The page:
You want your joints and muscles to be juicy and drinking plenty of water will help with that and many other functions. Does soda pop count? Forget those sugary drinks and go straight for water. Want flavor? Adding in an electrolyte tablet or vitamins are a good idea and gives you some flavor options along with the minerals you need for electrolyte balance without the calories.
Try our “Hammer Fizz” tablets or “EcoDrink” powder to add to your water bottle, available at the front desk.
Get Knees Active = Non-Impact Activity
Choose a non-impact activity (something with no impact of foot to ground) to get your knees moving again, such as swimming, the elliptical machine, or bicycling. The key is to move your joint without aggravating it.
My favorite is bicycling (surprise!) – indoor training for focus and outdoor riding for joy! With indoor cycling, I am not talking about sitting on a bike, reading a magazine, and pushing the pedals around every so often. Or putting on a bunch of tension and grinding it out. That will do you NO good!
The key to happy, healthy knees is a proper bike set up so that your body is correctly aligned on the bike and knowing how fast to pedal (faster than you think) and how much tension to add (less than you think). There is definitely a “right” and “wrong” way to go about cycling.
Healthy Knees Cycling is designed to help anyone with knee pain feel better, get stronger, and return (or increase) to activity. You don’t have to know a thing about cycling – we will help you every step of the way, starting with a personalized bike fit. If you are already active and want to improve even more, try our Cycle Moles Camps, built on the same principals as Healthy Knees.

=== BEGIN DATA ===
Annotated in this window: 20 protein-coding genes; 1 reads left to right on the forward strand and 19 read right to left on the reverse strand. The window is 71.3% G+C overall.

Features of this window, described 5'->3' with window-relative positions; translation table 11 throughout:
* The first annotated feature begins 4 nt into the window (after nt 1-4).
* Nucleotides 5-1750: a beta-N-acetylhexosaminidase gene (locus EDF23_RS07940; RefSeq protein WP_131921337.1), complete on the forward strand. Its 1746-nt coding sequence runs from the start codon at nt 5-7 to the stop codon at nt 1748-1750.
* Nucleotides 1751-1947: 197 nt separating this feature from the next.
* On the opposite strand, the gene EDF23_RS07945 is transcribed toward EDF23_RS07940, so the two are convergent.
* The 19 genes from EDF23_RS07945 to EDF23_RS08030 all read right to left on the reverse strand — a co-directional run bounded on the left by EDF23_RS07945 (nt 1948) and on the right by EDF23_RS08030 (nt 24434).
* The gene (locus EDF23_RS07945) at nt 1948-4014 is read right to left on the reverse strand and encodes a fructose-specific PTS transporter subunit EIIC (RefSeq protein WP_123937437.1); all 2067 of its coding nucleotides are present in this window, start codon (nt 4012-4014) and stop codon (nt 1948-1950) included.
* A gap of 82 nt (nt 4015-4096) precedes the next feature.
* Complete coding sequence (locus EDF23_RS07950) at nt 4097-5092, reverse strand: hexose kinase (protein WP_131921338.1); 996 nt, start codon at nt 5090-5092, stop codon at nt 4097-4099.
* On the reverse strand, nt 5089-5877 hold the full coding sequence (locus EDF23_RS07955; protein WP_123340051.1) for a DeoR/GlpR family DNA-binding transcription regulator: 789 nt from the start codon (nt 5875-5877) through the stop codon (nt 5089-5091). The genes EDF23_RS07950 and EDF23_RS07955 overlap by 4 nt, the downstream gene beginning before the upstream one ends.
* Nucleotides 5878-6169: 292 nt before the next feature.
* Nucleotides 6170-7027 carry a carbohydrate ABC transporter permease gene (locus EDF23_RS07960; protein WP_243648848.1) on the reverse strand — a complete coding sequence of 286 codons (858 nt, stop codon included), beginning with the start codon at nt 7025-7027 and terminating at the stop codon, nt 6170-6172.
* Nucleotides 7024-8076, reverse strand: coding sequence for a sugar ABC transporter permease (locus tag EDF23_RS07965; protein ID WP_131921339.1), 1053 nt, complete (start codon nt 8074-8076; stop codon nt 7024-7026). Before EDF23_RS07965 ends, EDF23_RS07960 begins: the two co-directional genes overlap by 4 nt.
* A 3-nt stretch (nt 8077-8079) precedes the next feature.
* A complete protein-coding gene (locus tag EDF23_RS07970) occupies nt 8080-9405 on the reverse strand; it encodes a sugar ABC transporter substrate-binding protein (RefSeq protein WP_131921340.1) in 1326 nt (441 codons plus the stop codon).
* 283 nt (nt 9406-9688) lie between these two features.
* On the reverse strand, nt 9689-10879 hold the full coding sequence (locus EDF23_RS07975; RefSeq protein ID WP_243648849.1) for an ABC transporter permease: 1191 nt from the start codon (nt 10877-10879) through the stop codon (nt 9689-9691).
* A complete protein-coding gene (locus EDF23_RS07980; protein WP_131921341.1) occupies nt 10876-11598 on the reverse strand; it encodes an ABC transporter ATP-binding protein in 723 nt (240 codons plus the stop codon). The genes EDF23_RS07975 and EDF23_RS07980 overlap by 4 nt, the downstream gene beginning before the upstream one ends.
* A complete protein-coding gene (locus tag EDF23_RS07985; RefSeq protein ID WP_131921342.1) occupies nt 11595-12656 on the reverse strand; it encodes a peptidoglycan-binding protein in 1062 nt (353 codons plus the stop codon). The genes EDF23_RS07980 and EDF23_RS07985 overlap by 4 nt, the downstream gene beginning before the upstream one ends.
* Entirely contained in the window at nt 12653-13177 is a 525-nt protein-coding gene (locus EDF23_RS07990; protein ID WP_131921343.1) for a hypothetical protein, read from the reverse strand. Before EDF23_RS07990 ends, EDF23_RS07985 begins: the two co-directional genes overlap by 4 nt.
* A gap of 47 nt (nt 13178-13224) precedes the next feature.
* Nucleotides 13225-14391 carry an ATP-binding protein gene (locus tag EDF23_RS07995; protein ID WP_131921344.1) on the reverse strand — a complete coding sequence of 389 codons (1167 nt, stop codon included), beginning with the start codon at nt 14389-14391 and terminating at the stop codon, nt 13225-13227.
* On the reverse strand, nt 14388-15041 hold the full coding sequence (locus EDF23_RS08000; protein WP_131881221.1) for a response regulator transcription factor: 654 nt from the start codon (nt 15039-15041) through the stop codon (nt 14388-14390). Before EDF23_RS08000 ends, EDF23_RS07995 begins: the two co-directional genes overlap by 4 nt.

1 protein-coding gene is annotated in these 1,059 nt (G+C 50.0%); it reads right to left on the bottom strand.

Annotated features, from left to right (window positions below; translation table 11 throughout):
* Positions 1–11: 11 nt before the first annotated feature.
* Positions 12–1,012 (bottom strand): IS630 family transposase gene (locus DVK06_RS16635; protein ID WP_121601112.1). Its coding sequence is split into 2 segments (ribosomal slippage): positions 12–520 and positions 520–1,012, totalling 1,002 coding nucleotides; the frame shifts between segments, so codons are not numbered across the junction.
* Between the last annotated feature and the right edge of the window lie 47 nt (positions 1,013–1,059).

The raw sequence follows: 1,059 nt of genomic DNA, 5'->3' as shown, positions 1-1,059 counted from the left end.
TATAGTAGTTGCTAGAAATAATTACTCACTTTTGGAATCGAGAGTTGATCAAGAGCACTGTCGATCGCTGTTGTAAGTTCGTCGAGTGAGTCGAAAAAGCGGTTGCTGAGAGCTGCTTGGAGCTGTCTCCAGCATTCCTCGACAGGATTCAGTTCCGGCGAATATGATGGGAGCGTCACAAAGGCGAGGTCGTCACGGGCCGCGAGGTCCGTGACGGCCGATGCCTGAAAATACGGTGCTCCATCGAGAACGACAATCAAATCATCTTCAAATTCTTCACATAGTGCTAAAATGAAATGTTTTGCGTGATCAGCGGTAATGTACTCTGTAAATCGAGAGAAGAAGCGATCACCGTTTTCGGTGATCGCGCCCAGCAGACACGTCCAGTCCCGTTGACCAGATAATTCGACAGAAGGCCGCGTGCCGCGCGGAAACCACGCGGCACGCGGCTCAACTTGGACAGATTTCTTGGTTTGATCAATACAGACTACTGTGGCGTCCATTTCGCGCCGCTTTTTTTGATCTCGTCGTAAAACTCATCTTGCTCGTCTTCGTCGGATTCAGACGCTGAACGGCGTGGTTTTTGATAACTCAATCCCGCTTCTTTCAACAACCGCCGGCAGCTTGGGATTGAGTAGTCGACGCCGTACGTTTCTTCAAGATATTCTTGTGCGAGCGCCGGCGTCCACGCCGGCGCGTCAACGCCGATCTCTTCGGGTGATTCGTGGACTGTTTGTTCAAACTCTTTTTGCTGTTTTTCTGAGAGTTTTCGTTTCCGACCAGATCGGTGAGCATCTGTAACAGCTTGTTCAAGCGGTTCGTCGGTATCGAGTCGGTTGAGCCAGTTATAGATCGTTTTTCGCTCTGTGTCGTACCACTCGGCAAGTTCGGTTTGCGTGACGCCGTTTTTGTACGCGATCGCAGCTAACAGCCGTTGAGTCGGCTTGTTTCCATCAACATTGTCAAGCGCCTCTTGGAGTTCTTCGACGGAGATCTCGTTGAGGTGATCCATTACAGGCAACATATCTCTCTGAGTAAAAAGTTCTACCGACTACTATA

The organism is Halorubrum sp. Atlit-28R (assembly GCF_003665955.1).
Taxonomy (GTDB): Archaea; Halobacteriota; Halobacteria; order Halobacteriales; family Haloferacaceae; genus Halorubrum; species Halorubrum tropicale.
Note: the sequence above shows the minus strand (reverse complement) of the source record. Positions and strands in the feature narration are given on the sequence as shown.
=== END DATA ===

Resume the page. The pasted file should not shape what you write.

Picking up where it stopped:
Make them Stronger = Weight Training for Strength and Stability
It’s hard to be active if your knees hurt and your legs are weak. And as you get less active, you get weaker – it is a BAD downward spiral. But Good News! There are many strength training moves that you CAN do that will improve your muscle strength and help stabilize your knees. Again, it all has to do with proper alignment.
Even the dreaded squat! GASP! But if you start with a ball against the wall and build from there, you may be squatting on the TRX, using the squat machine, and squatting on your own before you know it. But it is not just about your knees. You know that song…the footbone’s connected to the shin bone, the shin bone’s connected to the thigh bone, the thigh bone’s connected to the hip bone….and so on? That is called the kinetic chain and an injury in one place almost always affects others. So, to strengthen your knees, it is not just about your quads, but also includes your hamstrings, glutes, calf muscles, and lower back. (By the way, cycling helps with all of this too).
Are you serious about reducing knee pain, getting more active, and regaining your freedom to move?
Do all three!
Of course, these things take time to see improvements and results. Lucky for you, I’ve compiled 3 easy things you can do TODAY to reduce your knee pain. Just click below and I’ll email it straight to you!
Don’t suffer another minute with your knee pain. I will help you every step of the way.
~ Robin Robertson
(I’ve had 8 knee surgeries of my own, still have my own knees, and have terrible osteoarthritis. Yet I am active and healthy and enjoying life! Let me help you do the same – click one of the links above and begin your journey back to a more active life.)